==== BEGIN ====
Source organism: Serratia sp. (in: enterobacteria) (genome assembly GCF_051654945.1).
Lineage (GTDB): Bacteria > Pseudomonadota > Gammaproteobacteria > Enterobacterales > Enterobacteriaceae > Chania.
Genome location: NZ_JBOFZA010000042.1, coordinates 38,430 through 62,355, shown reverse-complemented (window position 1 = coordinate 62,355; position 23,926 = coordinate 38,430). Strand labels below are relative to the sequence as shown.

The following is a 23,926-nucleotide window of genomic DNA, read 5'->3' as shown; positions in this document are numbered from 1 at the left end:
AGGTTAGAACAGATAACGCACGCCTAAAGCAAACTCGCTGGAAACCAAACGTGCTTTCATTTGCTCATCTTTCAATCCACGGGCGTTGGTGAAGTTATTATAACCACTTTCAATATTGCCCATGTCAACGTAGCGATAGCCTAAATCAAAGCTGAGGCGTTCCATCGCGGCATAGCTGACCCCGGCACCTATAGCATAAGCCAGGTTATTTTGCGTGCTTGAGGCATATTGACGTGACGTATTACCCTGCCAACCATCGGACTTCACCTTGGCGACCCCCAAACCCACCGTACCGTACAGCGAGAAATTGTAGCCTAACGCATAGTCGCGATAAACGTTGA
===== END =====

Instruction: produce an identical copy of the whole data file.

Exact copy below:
Source organism: Serratia sp. (in: enterobacteria) (genome assembly GCF_051654945.1).
Lineage (GTDB): Bacteria > Pseudomonadota > Gammaproteobacteria > Enterobacterales > Enterobacteriaceae > Chania.
Genome location: NZ_JBOFZA010000042.1, coordinates 38,430 through 62,355, shown reverse-complemented (window position 1 = coordinate 62,355; position 23,926 = coordinate 38,430). Strand labels below are relative to the sequence as shown.

The following is a 23,926-nucleotide window of genomic DNA, read 5'->3' as shown; positions in this document are numbered from 1 at the left end:
AGGTTAGAACAGATAACGCACGCCTAAAGCAAACTCGCTGGAAACCAAACGTGCTTTCATTTGCTCATCTTTCAATCCACGGGCGTTGGTGAAGTTATTATAACCACTTTCAATATTGCCCATGTCAACGTAGCGATAGCCTAAATCAAAGCTGAGGCGTTCCATCGCGGCATAGCTGACCCCGGCACCTATAGCATAAGCCAGGTTATTTTGCGTGCTTGAGGCATATTGACGTGACGTATTACCCTGCCAACCATCGGACTTCACCTTGGCGACCCCCAAACCCACCGTACCGTACAGCGAGAAATTGTAGCCTAACGCATAGTCGCGATAAACGTTGA